Auxiliary demographics data
There are also auxiliary demographic details such as the percentage of economically disadvantaged students, the percentage of students limited in English proficiency and the number of migrant students. An additional auxiliary demographic detail is the number of student with a disability. The use of the demographic information in the two categories varies. First, policies concerning the equal distribution of education benefits will be closely matched to these demographic details. Second, the needs of a different group of students are addressed based on their population. Besides, teachers and parents may use the data to determine whether their students would benefit from particular elements of curricula that are sensitive to the student’s demographic details. The interpretation of performance result will also come in handy when considering these demographic features given that 52% of students in Arizona are economically disadvantaged (State of Arizona, 2014).
Graduation rates data sets
Graduation rates can be broken down into elementary and secondary data, specific subject data and specific grade data. The aim of education is to pass on skills and knowledge to students and the number of successful graduations through the system can measure this. Arizona maintains a report on the graduation rates for its students annually. The state reports four-year graduation rates for previous cohort years such that in the 2013-2014 report, the class of 2013 is the one reported with the performance taken from the 2012-2013 school year.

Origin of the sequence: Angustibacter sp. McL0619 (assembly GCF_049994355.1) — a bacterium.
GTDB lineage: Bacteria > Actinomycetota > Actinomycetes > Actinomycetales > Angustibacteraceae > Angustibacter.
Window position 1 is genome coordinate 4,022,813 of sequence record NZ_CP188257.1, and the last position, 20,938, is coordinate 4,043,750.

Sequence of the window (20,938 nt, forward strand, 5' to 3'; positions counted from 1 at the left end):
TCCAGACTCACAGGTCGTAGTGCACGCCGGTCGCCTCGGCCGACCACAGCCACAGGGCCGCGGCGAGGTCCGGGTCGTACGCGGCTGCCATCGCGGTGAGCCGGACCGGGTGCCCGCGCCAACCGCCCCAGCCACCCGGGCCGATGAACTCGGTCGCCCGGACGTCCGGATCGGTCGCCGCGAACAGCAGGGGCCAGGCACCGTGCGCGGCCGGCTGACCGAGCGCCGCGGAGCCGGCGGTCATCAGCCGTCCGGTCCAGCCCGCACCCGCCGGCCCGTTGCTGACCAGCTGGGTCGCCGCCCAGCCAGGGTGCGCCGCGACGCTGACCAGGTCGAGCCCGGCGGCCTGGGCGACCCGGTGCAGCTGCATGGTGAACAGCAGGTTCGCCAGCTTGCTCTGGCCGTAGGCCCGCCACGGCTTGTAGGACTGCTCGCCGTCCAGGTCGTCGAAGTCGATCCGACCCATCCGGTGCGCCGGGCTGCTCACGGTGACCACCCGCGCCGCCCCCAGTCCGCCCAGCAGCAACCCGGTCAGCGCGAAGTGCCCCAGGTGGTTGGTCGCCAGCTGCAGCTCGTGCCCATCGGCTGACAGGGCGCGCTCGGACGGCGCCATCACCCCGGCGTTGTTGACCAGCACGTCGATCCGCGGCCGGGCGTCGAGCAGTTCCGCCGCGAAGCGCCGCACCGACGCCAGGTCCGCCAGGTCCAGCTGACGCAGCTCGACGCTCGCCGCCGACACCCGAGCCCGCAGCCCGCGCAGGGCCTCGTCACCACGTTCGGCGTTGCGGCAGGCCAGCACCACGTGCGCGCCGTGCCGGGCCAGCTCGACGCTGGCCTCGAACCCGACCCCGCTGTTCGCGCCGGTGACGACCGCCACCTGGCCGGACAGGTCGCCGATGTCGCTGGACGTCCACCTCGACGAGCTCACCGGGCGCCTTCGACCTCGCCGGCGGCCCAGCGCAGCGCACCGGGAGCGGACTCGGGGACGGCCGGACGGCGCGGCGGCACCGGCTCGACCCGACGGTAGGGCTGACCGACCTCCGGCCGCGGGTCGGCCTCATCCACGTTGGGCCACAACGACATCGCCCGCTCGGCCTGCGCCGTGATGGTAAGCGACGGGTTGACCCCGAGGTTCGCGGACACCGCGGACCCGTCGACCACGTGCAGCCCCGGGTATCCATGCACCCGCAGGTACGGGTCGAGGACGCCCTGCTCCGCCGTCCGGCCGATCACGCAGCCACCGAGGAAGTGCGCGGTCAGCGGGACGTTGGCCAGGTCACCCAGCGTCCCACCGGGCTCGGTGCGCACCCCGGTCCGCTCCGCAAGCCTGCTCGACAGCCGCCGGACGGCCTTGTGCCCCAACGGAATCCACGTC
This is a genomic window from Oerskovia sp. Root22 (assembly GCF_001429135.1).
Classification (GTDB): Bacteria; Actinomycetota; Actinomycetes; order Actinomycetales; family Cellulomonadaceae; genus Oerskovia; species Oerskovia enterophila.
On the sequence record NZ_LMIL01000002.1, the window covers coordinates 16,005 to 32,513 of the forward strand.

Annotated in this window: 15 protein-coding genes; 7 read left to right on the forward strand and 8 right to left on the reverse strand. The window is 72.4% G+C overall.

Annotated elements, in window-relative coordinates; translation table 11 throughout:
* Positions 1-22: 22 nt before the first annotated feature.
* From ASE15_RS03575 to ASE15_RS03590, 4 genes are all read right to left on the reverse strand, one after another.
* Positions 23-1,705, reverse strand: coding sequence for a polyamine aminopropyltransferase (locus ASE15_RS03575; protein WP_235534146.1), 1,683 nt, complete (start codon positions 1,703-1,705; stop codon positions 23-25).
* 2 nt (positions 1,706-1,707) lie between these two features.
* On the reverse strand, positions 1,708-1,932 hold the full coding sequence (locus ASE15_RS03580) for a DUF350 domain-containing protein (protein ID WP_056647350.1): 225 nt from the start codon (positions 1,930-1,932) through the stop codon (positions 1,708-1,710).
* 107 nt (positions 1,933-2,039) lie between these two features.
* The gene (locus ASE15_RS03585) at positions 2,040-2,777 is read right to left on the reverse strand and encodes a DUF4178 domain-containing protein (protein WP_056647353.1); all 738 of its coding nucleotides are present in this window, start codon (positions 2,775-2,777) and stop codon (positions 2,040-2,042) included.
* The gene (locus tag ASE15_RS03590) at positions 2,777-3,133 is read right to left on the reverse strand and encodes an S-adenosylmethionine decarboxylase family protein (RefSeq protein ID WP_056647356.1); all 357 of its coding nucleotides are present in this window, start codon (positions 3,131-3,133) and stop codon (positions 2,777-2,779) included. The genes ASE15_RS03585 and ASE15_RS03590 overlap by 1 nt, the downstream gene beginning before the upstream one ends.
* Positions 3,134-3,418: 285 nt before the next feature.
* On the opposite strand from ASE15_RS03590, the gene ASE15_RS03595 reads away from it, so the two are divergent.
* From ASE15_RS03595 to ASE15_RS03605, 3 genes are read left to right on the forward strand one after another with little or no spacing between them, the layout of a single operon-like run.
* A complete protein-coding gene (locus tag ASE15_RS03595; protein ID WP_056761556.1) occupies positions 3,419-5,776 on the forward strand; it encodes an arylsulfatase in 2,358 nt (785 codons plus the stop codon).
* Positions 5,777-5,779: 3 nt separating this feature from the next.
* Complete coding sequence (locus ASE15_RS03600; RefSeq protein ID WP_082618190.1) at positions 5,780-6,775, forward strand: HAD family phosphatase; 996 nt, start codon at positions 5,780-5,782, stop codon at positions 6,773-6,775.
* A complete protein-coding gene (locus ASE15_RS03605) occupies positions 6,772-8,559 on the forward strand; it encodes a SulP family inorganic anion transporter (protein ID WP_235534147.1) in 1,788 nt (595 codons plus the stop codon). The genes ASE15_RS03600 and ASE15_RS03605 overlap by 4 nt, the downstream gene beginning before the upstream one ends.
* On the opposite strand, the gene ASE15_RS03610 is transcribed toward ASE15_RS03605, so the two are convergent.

The graduation rates are also broken down by race/ethnicity to offer richer demographic details. Overall, graduation rates were 75% for the 2013-2014 period and breaking them down into respective ethnic groups allows comparison and makes it possible to identify groups that need further examination to identify problems.
Breakdown of the graduation data is available for American/Indian/Alaska Native, Asian, Black/African American, Hispanic/Latino, Native Hawaiian/Pacific Islander, White, and Multiple Races. The graduation rate is also applied to the other auxiliary demographic details to enhance the meaningful representation and interpretation. Male and female percentages can be compared to determine whether affirmative action policies for either gender as working.